When you are losing a debate, change the subject. That is exactly what Congressman Henry Waxman (D-Beverly Hills) tried to do Tuesday by sending a letter to Energy and Commerce Committee Chairman Fred Upton (R-St. Joseph) requesting that the committee investigate whether Koch Industries has any financial interest in the Keystone XL pipeline. Rather than simply pointing out the absurdity of the accusations in the letter, Chairman Upton ought to expand Waxman’s request by delving into the interests being served by his no-pipeline approach.
As a long-time foe of the Keystone XL project (and just about anything else that involves the production or consumption of fossil energy), we appreciate Congressman Waxman’s tenacity. But with this recent move, we are beginning to question his lucidity. The Congressman, intentionally or not, has managed to conflate the notion of a generic interest in a project with the very specific interest that is evidenced by investing in, or buying products from, or selling products to a project.
A little clarity is in order. Koch Industries is not invested in the Keystone XL pipeline project. It is not a buyer from, a seller to, or a shipper associated with the project. In fact, Koch already receives Canadian oil for one of their refineries and therefore enjoys a secure supply of Canadian oil, as opposed to oil from OPEC. And it is OPEC and other countries like Brazil, not Koch Industries (and certainly not the environment), which stand to benefit if our neighbor to the north is denied additional access to U.S. markets.
Specifically, the Koch subsidiary, Flint Hills, indicated (in a three page filing consisting of an application form and two sentences found here) that it has a generic (rather than a specific or fiduciary) interest in the Keystone project. Their application was to reserve a spot to testify before National Energy Board of Canada. But the application is self-explanatory: “At this time, Flint Hills does not anticipate taking an active role in this hearing. However, Flint Hills reserves the right to appear at the public hearing and to address the issues set out in the hearing order as well as any issues that may arise in the course of the proceeding. This includes the right to participate in the oral hearing through cross examination of other parties, introduction of evidence and presentation of argument.” In other words, “in the event that your public hearings disclose some information which we do not foresee which may affect our businesses, we ask to be given the right to present information.” This is hardly page-one stuff, not even for the New York Times.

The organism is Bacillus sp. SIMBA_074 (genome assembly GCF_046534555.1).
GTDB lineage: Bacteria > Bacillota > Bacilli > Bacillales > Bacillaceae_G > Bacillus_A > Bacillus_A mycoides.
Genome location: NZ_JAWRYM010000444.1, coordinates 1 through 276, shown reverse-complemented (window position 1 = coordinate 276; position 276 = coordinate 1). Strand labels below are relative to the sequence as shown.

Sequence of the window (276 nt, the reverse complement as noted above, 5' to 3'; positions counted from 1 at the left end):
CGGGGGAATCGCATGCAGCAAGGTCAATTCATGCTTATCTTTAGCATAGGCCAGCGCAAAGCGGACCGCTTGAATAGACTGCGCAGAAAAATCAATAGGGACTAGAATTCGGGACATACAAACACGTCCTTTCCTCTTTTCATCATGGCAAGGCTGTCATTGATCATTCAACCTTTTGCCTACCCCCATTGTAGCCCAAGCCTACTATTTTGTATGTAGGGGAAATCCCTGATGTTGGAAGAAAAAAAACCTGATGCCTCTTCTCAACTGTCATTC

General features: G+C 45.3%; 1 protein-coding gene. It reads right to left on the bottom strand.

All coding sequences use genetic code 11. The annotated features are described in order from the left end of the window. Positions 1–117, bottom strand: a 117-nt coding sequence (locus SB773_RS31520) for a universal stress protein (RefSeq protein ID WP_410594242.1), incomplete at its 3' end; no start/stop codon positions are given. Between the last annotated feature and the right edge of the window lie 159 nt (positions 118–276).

Using Congressman Waxman’s logic for a moment, it is worth further exploring what his interest, specific or generic, in blocking the pipeline is. Is it because of his interest in the success of Keystone foe Center for American Progress (CAP), a George Soros-funded group headed by John Podesta, former head of transition for the Obama Administration? CAP was where Van Jones green jobs Czar went after leaving the White House. Ditto for Energy and Climate Czar Carol Browner and many others, including Mr. Podesta and some of the characters involved in the Solyndra loan scandal. Congressman Waxman is very aware of the revolving door between the White House and CAP because his former Chief of Staff is the Assistant to the President and Special Advisor at the White House.
These interests may also explain why, when Congressman Waxman and soul mate Rep. Ed Markey, were pushing their “cap and tax” bill supported by the White House, CAP was one of their biggest cheerleaders.
If Mr. Waxman wants an investigation about financial interests in the Keystone XL pipeline, we wonder if he would mind expanding his investigation to determine who would benefit financially from the Keystone XL pipeline not being built? Or the 20,000 construction jobs not created? Could it be Brazil, whose oil company has been getting a lot of help from Washington?
Congressman Waxman, setting aside his proclivity for nonsensical policies, is no idiot. Surely he knows the difference between a specific and generic interest. With his latest attack on Koch Industries, the gentleman from Beverly Hills deserves an A for attempting to obfuscate this difference, but an F for his command of the subject matter.